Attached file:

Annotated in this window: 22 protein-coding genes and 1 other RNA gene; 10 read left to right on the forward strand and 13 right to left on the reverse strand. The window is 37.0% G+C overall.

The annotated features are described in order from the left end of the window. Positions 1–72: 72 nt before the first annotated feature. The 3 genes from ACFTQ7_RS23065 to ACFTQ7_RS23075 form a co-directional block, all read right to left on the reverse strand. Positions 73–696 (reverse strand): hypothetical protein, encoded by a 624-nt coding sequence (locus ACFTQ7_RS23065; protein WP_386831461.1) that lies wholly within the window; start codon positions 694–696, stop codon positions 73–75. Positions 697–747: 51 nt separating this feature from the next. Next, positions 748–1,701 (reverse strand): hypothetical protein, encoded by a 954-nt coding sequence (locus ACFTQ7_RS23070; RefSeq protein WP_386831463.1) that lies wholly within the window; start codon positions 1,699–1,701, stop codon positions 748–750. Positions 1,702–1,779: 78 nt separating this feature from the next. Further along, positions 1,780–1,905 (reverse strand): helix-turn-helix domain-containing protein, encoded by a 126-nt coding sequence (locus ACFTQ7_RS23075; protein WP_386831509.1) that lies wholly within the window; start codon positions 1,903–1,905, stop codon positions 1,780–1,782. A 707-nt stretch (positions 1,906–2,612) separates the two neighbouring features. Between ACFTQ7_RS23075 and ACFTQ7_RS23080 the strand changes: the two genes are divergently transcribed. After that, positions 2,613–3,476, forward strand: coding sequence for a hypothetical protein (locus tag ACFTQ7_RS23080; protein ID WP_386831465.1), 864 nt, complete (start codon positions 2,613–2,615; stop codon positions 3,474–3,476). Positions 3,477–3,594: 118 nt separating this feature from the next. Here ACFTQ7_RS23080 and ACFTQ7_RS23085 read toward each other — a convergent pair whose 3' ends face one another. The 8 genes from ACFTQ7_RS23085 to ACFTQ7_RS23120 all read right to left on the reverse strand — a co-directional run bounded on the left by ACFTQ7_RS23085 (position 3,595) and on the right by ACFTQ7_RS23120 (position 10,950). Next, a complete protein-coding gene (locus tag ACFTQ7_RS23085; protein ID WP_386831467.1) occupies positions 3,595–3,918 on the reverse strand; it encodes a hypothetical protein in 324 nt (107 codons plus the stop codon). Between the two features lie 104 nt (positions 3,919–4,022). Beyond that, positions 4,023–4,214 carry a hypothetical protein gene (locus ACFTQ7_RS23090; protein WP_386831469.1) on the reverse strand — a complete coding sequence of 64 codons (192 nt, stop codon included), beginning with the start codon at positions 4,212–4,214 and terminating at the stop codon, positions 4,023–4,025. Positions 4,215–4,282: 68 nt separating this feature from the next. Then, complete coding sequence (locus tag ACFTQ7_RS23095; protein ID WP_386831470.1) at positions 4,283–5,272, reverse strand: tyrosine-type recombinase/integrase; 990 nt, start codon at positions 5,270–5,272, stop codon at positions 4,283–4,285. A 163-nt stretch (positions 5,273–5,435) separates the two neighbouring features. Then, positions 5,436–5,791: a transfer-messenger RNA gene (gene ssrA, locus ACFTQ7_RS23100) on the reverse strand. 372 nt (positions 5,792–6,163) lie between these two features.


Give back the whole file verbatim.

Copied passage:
Annotated in this window: 22 protein-coding genes and 1 other RNA gene; 10 read left to right on the forward strand and 13 right to left on the reverse strand. The window is 37.0% G+C overall.

The annotated features are described in order from the left end of the window. Positions 1–72: 72 nt before the first annotated feature. The 3 genes from ACFTQ7_RS23065 to ACFTQ7_RS23075 form a co-directional block, all read right to left on the reverse strand. Positions 73–696 (reverse strand): hypothetical protein, encoded by a 624-nt coding sequence (locus ACFTQ7_RS23065; protein WP_386831461.1) that lies wholly within the window; start codon positions 694–696, stop codon positions 73–75. Positions 697–747: 51 nt separating this feature from the next. Next, positions 748–1,701 (reverse strand): hypothetical protein, encoded by a 954-nt coding sequence (locus ACFTQ7_RS23070; RefSeq protein WP_386831463.1) that lies wholly within the window; start codon positions 1,699–1,701, stop codon positions 748–750. Positions 1,702–1,779: 78 nt separating this feature from the next. Further along, positions 1,780–1,905 (reverse strand): helix-turn-helix domain-containing protein, encoded by a 126-nt coding sequence (locus ACFTQ7_RS23075; protein WP_386831509.1) that lies wholly within the window; start codon positions 1,903–1,905, stop codon positions 1,780–1,782. A 707-nt stretch (positions 1,906–2,612) separates the two neighbouring features. Between ACFTQ7_RS23075 and ACFTQ7_RS23080 the strand changes: the two genes are divergently transcribed. After that, positions 2,613–3,476, forward strand: coding sequence for a hypothetical protein (locus tag ACFTQ7_RS23080; protein ID WP_386831465.1), 864 nt, complete (start codon positions 2,613–2,615; stop codon positions 3,474–3,476). Positions 3,477–3,594: 118 nt separating this feature from the next. Here ACFTQ7_RS23080 and ACFTQ7_RS23085 read toward each other — a convergent pair whose 3' ends face one another. The 8 genes from ACFTQ7_RS23085 to ACFTQ7_RS23120 all read right to left on the reverse strand — a co-directional run bounded on the left by ACFTQ7_RS23085 (position 3,595) and on the right by ACFTQ7_RS23120 (position 10,950). Next, a complete protein-coding gene (locus tag ACFTQ7_RS23085; protein ID WP_386831467.1) occupies positions 3,595–3,918 on the reverse strand; it encodes a hypothetical protein in 324 nt (107 codons plus the stop codon). Between the two features lie 104 nt (positions 3,919–4,022). Beyond that, positions 4,023–4,214 carry a hypothetical protein gene (locus ACFTQ7_RS23090; protein WP_386831469.1) on the reverse strand — a complete coding sequence of 64 codons (192 nt, stop codon included), beginning with the start codon at positions 4,212–4,214 and terminating at the stop codon, positions 4,023–4,025. Positions 4,215–4,282: 68 nt separating this feature from the next. Then, complete coding sequence (locus tag ACFTQ7_RS23095; protein ID WP_386831470.1) at positions 4,283–5,272, reverse strand: tyrosine-type recombinase/integrase; 990 nt, start codon at positions 5,270–5,272, stop codon at positions 4,283–4,285. A 163-nt stretch (positions 5,273–5,435) separates the two neighbouring features. Then, positions 5,436–5,791: a transfer-messenger RNA gene (gene ssrA, locus ACFTQ7_RS23100) on the reverse strand. 372 nt (positions 5,792–6,163) lie between these two features.